Snake Myths Busted
Tall snake tales abound leading to disparaging and sometimes, downright outrageous myths about snakes, all designed to encourage hatred and fear. Put simply, none … that’s right … none of these myths and stories are true. They are based solely on misinterpretations of the snake’s actions, and a lack of understanding of their natural behaviour.
Snakes are flighty, not bitey.
Humans look, sound and smell like predators: because we are. This is an evolutionary and biological fact we simply cannot change in the eyes of other animals, regardless of our true lifestyles.
Snakes are eaten by a variety of predators, including kookaburras, raptors, goannas, other snakes and both domestic and feral cats. Hence, they are scared of anything larger than themselves and terrified of humans. After all, how would you feel if a predator over 100 times your size appeared in front of you?
So, when it sees or smells a human, a snake’s first reaction is to flee, not fight. Come on, would you take on Godzilla?
Snakes can be self-defensive, but never aggressive.
Snakes do not generally defend territories, guard their young or fight over food. In other words, they have no inherently aggressive tendencies in their natures. Only if they feel they cannot get away from a perceived threat will they even consider biting – not out of aggression, but self-defence.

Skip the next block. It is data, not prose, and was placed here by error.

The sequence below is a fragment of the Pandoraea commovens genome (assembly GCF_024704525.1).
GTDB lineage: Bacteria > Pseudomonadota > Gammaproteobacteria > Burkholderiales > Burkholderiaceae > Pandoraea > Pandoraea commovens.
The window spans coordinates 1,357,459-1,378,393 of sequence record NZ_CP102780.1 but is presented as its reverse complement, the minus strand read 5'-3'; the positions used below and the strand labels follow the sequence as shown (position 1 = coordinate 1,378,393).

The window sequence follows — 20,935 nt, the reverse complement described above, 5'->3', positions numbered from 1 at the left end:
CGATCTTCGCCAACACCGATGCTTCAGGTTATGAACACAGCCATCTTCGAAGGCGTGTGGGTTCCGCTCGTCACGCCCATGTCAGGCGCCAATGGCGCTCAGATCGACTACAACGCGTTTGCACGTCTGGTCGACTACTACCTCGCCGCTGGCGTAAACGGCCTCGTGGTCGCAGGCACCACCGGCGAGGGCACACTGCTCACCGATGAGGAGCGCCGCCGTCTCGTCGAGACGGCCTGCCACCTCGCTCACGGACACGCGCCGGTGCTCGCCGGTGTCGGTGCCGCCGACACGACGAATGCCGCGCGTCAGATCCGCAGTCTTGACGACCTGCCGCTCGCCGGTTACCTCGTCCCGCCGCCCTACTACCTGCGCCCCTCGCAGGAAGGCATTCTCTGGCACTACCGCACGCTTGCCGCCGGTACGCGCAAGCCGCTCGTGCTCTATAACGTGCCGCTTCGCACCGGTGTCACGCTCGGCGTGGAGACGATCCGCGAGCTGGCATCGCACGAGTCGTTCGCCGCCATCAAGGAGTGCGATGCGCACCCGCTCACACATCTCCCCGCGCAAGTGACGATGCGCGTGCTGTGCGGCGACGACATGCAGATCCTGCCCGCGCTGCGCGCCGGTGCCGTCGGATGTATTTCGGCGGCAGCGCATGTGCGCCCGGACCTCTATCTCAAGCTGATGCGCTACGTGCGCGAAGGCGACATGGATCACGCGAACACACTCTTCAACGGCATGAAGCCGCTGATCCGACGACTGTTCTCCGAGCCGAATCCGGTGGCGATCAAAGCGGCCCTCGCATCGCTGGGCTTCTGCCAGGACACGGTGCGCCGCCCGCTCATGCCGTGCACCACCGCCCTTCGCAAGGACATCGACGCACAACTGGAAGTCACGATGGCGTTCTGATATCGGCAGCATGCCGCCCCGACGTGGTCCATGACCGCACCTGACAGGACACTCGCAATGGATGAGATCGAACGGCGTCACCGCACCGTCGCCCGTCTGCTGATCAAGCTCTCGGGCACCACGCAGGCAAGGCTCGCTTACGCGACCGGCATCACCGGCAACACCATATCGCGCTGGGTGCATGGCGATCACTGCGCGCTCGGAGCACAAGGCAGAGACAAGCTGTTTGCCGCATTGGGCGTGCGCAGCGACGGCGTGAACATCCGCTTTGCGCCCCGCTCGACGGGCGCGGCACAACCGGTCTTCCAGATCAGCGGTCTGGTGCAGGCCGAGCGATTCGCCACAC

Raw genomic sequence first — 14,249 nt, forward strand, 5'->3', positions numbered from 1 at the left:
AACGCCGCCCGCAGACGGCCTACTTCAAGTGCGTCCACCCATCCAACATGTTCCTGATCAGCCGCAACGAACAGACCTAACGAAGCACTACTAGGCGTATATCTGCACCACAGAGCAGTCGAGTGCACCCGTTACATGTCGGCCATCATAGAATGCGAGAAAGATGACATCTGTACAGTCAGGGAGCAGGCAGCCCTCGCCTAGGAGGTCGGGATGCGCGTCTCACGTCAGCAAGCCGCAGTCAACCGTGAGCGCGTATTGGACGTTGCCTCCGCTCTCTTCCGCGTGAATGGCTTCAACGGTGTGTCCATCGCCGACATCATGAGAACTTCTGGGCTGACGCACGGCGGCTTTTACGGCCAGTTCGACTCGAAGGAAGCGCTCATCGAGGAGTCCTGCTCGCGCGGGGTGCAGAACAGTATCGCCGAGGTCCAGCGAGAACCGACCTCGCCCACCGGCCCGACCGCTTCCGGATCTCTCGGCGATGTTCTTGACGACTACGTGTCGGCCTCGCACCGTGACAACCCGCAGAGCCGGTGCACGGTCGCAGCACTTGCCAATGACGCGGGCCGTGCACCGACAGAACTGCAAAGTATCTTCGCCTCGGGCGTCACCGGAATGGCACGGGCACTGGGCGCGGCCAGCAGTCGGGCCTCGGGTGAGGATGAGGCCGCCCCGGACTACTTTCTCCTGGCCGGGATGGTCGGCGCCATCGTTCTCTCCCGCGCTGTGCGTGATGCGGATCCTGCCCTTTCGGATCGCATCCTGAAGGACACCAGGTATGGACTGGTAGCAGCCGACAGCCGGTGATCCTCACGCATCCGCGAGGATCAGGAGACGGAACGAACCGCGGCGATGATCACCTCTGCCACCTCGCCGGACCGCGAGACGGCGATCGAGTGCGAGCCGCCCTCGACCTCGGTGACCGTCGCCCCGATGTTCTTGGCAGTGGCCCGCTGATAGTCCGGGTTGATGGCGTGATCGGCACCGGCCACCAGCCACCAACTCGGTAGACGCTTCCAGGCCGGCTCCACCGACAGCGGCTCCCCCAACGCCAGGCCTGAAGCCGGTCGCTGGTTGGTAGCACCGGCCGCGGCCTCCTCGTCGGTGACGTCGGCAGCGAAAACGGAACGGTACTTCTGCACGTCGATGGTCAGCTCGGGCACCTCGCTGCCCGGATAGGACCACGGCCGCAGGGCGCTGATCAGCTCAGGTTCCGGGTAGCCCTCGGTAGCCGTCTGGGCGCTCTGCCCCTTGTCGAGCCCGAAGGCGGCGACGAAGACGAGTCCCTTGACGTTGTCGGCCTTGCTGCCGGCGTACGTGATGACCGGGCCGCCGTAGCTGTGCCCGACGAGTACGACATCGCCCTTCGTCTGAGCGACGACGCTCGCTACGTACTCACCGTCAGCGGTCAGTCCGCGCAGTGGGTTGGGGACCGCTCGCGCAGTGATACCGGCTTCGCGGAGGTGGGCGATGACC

Snakes are not out to get you.
This notorious fable has come about due to two common statements made by folk reciting tales of encounters with snakes: “It chased me!” and “It keeps coming back!”.
Let’s examine what really happened in these two scenarios…
- Snakes have favourite hiding spots. When they get a fright, their first instinct is to flee. With their relatively poor eyesight, this may mean running straight towards you – but it’s not you they’re after: it’s the nice, safe hole under that rock behind you.
- Snakes establish home ranges: an area of a certain size in which they spend most, if not all, of their lives. Hence, if your backyard happens to be in the middle of that home range, you will certainly see the same snake in the same place again and again. It’s not personal, merely geographical.
Snakes do not harbour any personal or instinctive resentment towards humans.
Snakes wish to avoid humans even more than humans wish to avoid them.
Much as we love them, snakes are not exactly intellectuals. They certainly do not have the mental capacity to think “Humans kill snakes: if I see a human, I’ll creep up when he’s not looking and bite him!”. Statements like that, (and we’ve heard them!), can only come from folk watching too many Road Runner cartoons. In the wild, animals do not sneak up and bash their potential predators out of spite. They run like hell, in the opposite direction.